Interestingly, the old city of Nazareth was a dangerous place when the Fauzi was opened, full of drugs and other lowlife activities. Today, it has really changed, and I left with the impression that the Fauzi opening really provided hope to the area that tourism could be a boon to save them by providing much needed legitimate economic activity. Today, there are shops and restaurants in much of the old city. When we arrived, we started walking through the old city, and looking at our map (cars don’t drive in most of the old city, and the streets aren’t marked…it’s a little like reading a trail map..”well, this looks like this angle on the map, perhaps we are here?”), and locals would stop us and say, “Are you looking for the Fauzi? Let me show you the way.” So kind. It was clear that the Fauzi is a beloved part of the old city, at least to most.

3. Great walking tour. The Fauzi runs a great walking tour that is inexpensive. It really gave us a wonderful feeling for the people of Nazareth, at least the old city. It included a stop to try Arabic coffee, in the shop where the beans are roasted and A stop in several carpentry shops – Nazareth to this day is known for its carpentry, like Joseph.

4. My favorite stop on the tour, and thus deserving of its own spot was this awesome spice mill. We got to taste all of the dried fruits, including dried cantaloupe (!), nuts, and Israeli candies. They still have a steam engine that work to grind flour, but they stopped using it because it’s too loud. Also, seeing all the spices were fascinating. We went back and made some purchases, and it was amazingly cheap!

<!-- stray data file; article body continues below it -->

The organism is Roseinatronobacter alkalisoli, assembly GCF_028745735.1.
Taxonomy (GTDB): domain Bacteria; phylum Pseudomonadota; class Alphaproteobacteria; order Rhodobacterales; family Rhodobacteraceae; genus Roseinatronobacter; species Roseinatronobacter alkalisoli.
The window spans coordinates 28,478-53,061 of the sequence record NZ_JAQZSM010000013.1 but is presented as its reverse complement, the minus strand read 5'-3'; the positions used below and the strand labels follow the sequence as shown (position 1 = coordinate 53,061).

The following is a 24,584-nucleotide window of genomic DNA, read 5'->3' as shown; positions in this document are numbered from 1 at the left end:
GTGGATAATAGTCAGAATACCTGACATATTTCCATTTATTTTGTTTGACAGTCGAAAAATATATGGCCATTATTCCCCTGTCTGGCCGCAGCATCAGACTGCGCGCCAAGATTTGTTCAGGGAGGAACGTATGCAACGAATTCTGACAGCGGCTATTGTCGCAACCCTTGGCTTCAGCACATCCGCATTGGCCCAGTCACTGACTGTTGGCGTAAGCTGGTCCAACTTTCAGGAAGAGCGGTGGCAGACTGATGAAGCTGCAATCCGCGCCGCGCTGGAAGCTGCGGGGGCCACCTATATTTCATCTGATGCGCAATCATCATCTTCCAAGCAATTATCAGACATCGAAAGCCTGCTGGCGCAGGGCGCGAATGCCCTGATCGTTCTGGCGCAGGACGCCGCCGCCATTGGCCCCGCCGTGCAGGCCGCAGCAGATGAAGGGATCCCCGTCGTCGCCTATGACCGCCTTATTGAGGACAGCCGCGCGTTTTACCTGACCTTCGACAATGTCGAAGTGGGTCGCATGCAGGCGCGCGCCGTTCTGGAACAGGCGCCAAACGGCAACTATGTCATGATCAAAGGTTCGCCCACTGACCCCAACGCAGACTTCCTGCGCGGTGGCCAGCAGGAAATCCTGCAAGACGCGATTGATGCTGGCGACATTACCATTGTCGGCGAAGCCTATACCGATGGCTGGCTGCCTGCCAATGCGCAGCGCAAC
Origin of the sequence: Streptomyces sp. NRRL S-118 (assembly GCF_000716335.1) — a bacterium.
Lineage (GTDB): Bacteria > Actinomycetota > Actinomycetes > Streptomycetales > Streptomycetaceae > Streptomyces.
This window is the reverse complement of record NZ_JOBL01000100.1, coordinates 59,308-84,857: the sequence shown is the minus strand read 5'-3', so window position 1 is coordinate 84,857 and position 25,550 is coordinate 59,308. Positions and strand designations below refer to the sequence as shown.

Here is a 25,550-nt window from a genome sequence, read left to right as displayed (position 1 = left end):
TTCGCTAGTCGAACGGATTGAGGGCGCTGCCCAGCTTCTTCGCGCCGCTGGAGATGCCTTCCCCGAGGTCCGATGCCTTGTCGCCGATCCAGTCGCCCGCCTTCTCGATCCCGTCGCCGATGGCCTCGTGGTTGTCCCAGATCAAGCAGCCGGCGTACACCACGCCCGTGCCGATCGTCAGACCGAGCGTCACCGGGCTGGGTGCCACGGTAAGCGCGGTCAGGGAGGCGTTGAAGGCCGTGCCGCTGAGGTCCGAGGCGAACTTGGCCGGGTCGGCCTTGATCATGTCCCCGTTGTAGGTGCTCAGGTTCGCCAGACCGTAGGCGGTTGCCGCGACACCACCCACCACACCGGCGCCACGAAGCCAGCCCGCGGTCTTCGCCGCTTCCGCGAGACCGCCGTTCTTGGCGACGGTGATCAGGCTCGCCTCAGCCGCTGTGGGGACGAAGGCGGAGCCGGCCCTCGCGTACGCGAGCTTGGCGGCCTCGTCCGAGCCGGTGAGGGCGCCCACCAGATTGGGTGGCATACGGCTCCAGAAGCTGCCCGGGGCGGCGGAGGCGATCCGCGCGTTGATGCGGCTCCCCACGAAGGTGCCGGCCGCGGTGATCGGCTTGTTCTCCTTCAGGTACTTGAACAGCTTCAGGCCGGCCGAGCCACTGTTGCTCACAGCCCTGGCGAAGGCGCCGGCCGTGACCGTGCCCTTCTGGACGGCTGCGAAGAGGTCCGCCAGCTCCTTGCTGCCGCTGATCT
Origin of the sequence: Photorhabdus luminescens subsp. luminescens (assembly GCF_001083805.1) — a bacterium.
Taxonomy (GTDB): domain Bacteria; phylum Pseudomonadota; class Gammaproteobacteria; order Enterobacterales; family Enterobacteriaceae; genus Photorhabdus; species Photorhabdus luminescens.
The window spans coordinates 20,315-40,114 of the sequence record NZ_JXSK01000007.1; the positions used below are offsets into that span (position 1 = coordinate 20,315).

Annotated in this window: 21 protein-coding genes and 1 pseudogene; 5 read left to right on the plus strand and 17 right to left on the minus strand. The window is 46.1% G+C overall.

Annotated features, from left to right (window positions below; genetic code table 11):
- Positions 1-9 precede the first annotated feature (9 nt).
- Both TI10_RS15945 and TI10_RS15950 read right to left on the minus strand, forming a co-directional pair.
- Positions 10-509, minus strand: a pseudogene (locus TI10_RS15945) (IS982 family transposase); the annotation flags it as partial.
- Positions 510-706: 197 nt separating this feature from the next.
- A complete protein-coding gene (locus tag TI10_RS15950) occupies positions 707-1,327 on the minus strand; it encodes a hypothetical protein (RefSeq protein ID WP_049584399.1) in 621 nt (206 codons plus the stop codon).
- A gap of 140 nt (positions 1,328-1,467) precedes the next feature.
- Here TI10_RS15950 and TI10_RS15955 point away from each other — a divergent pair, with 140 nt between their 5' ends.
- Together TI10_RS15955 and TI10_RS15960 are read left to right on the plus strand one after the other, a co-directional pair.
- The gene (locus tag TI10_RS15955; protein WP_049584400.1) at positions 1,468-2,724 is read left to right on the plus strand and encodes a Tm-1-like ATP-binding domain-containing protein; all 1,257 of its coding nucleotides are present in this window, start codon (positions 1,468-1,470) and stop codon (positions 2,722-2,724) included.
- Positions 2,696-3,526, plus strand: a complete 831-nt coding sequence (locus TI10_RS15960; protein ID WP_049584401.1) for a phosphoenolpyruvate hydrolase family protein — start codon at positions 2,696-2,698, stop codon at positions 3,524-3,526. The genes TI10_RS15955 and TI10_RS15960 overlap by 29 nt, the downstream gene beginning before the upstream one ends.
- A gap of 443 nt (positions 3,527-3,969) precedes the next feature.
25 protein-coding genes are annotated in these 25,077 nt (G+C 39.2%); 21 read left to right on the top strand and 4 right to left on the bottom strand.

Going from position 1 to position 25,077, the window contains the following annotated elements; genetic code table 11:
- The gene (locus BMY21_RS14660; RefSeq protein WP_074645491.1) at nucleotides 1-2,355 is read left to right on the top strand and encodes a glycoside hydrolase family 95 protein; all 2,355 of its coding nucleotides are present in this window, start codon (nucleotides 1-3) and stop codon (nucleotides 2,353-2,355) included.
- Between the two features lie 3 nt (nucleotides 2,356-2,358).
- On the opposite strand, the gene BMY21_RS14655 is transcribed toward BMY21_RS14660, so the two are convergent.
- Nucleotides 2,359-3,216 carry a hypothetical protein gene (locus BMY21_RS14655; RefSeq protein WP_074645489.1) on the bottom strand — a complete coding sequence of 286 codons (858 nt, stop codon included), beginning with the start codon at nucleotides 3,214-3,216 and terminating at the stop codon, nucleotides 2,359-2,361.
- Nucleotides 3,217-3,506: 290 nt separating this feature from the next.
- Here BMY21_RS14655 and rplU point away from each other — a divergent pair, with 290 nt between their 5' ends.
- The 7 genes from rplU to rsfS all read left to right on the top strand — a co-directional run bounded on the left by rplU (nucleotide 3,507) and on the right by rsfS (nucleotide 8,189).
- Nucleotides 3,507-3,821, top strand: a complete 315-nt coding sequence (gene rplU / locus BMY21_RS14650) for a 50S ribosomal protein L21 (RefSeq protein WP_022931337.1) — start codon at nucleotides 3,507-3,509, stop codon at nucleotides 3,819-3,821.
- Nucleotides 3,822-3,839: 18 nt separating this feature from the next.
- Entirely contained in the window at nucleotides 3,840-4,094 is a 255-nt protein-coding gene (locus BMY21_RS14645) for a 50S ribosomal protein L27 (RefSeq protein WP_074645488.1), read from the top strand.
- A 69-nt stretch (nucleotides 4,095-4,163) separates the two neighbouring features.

We got to do a taste test of a bunch of different things - here is the dried fruit section we tasted.

5. Another stop was a Christian refugee cave. Sometimes history is made more real by seeing a place. The Fauzi tour has permission to visit a site not open to the general public – a man made cave from about the 5th century that was used by Christians to hide while they were being persecuted. They actually lived in the cave. There is a small altar, space for sleeping, a space used as a kitchen, and holes in the roof of the cave to let in some light, air, and rain water (which would have been their only source of water down there). It’s so hard to imagine what living down there would have been like. What a sacrifice. It’s easy to forget as an American that Christians have been persecuted in this way. Very touching. We were told that Nazareth is dotted with these caves beneath the city, many larger than what we saw.

Here is the altar in the Christian cave. The nuns still pray there and light candles.

6. When you are traveling, sometimes a small luxury feels like a big luxury. The Fauzi had homemade cake available in the kitchen for snacking at all hours, plus 6 kinds of herbal tea (REAL herbal tea – you know, herbs that you steep in hot water), and other teas and coffee too. They made Arabic coffee each morning, which has cardamom in it. It’s very strong, and a bit odd to my palate, and I love cardamom. Not for me, but interesting to try.